Idaho Power’s Investment Recovery department analyzes obsolete assets to reduce waste generation and waste disposal costs. Items not deemed reusable by the company are either re-purposed or
recycled for revenue, when possible.
|Material Type||Weight in Pounds|
|Used transformer and motor oil||259,190|
|Lead acid batteries||78,907*|
|Electronics (computers, copiers, etc.)||8,168|
|Non-regulated soil debris and non-friable asbestos||72,620|
*As of June 2019, we recycle batteries for revenue.
Used Transformer Recycling and Reuse
Transtest receives the used distribution transformers after they have been removed from service. Material handlers do a preliminary check to see if the units can be refurbished. The units that can be refurbished are saved, and the units that are not are drained of oil and sent to Investment Recovery for recycling. The oil from each transformer is checked to ensure it contains less than 1 parts per million (ppm) of polychlorinated biphenyls (PCB). The used oil goes into the recovery tank and is treated with Ethanox and circulated through the Vacudyne system to remove any moisture. After treatment, it is tested for the dielectric properties to ensure it is within specification of 32 to 50 kilovolt-amperes (kVa). This process allows Idaho Power to reuse transformers and oil instead of disposing of the transformers and replacing with new. Ensuring maximum use of the product means less waste and a cost savings to Idaho Power customers.
The complexity of campaign finance laws and regulations was heightened by the 2010 U.S. Supreme Court decision in Citizens United v. Federal Election Commission, which opened new pathways for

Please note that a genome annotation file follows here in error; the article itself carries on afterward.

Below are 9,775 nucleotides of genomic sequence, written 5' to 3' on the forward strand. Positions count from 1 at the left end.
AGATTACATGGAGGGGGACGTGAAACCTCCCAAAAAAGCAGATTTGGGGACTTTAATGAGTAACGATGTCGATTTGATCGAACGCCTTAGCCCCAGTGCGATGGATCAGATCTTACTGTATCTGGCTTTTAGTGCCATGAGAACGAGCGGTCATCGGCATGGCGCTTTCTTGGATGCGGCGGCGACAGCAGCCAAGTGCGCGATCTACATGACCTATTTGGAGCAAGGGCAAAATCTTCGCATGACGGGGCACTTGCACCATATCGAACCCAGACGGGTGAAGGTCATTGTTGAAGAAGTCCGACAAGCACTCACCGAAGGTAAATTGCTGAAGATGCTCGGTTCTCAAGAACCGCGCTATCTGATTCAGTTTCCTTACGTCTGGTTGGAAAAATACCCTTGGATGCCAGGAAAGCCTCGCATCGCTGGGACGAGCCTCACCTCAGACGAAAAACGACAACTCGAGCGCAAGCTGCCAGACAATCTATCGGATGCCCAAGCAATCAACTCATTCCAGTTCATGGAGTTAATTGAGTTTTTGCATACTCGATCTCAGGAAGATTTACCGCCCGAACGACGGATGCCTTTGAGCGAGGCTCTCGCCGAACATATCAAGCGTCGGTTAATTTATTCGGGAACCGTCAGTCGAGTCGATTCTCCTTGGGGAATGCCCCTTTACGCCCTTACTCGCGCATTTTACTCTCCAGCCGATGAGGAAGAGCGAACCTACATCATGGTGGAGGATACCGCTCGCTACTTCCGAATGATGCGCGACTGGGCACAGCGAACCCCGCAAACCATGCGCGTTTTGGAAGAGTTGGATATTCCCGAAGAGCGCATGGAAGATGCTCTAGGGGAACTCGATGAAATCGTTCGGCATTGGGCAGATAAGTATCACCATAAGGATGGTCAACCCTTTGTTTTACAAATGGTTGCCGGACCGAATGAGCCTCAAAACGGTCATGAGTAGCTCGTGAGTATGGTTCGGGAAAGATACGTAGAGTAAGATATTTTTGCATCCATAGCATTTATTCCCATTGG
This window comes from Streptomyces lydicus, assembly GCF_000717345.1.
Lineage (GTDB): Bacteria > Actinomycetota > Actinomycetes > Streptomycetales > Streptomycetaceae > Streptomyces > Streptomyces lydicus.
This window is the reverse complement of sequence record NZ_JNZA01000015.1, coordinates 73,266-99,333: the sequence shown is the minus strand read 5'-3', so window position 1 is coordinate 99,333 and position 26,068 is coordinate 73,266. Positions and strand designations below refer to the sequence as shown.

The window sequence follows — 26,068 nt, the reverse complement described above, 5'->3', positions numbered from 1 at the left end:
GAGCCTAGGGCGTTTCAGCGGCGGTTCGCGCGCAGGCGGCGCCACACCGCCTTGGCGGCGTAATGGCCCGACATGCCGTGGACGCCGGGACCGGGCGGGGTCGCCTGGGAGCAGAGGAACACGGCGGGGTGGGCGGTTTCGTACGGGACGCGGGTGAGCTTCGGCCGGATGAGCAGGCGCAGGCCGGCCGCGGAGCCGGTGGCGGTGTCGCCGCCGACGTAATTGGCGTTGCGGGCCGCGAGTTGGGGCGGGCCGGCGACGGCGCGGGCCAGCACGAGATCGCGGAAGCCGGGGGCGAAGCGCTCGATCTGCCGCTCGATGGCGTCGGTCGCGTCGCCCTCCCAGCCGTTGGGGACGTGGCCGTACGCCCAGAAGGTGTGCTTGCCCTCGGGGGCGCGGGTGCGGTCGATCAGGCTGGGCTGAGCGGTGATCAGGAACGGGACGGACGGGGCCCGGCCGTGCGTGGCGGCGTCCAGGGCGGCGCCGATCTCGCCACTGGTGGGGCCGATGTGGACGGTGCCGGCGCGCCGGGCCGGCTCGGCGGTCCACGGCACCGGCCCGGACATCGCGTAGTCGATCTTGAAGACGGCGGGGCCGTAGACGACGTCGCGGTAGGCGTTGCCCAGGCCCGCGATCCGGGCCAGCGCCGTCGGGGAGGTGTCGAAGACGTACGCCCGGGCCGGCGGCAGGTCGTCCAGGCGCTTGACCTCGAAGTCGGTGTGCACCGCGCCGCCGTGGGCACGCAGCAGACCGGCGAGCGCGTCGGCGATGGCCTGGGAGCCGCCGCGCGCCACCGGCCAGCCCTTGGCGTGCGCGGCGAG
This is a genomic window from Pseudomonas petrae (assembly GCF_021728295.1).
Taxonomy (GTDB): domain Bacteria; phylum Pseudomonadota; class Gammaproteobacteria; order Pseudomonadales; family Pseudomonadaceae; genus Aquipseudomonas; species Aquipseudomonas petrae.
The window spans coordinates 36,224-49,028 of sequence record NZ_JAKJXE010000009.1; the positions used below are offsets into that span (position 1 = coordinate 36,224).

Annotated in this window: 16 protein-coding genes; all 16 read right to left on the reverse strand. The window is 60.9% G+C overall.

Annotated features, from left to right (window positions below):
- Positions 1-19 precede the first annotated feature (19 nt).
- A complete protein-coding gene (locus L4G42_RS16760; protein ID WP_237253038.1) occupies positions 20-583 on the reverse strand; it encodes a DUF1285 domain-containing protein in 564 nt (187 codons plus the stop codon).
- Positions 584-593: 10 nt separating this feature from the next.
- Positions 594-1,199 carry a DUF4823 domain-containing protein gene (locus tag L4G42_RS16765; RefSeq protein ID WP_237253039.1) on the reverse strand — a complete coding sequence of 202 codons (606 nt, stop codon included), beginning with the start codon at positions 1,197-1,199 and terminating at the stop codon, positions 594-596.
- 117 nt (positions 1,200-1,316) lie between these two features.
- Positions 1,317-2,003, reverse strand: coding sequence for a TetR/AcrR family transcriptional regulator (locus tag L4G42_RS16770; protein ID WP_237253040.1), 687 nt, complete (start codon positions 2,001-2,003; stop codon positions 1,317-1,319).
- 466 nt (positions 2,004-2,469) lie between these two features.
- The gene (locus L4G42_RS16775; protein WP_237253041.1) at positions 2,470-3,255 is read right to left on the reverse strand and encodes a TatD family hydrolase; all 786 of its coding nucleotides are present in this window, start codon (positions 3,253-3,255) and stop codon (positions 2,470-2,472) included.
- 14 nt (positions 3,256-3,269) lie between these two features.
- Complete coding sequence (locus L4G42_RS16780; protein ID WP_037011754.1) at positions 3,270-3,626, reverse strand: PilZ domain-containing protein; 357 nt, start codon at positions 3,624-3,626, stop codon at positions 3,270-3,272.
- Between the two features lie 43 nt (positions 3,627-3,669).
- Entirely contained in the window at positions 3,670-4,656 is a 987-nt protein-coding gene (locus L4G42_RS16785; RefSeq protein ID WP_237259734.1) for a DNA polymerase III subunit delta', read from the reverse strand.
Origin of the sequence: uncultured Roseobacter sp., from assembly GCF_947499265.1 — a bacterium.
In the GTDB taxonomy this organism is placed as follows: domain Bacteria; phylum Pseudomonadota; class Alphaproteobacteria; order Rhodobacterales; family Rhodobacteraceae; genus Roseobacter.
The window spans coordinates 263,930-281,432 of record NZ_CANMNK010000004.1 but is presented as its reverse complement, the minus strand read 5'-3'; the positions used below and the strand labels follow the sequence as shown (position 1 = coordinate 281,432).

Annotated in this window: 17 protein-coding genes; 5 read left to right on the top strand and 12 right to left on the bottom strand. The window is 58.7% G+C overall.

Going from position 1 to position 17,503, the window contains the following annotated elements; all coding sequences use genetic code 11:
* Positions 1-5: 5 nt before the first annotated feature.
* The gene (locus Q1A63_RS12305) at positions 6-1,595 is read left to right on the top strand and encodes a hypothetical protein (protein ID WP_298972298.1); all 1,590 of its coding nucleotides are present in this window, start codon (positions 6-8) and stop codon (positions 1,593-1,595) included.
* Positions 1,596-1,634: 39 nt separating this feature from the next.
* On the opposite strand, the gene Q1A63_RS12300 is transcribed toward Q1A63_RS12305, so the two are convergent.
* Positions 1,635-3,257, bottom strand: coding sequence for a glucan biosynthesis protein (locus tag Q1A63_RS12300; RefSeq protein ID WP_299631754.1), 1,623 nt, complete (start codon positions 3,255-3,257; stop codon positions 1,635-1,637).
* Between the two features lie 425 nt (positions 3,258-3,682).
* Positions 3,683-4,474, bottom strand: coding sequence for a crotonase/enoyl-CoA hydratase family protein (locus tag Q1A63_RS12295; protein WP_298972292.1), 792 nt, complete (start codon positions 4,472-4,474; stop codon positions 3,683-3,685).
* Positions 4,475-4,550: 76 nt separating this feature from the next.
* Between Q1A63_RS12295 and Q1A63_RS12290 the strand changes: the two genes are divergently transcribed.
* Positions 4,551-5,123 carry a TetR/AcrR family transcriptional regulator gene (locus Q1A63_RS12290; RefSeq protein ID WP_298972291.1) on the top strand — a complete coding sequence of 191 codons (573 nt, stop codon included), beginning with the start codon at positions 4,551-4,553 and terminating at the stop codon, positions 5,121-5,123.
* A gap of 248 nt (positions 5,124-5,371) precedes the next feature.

political activity for certain organizations. Under that decision, as an example, certain organizations (including corporations) now have the right to use their general treasury funds for campaign ads that directly support or oppose federal candidates, as long as those ads are not directly coordinated with a candidate’s campaign. However, it is the policy of IDACORP and Idaho Power that general treasury funds not be used to directly support or oppose federal candidates. IDACORP’s and Idaho Power’s other political expenditures are publicly disclosed in various state and federal filings.
Safety is a core value at Idaho Power. The company’s goal is to maintain an injury-free work environment and to protect the safety of its employees, customers and the public. Safety is each employee’s responsibility and is always more important than the work being performed.
All employees are required to comply with the company’s safety policy and standards. Specifically, employees are expected to adhere to the following:
- Comply with applicable safety rules, laws and regulations, including those of the Occupational Safety and Health Administration (OSHA).
- Comply with the provisions of the company’s Safety Standards.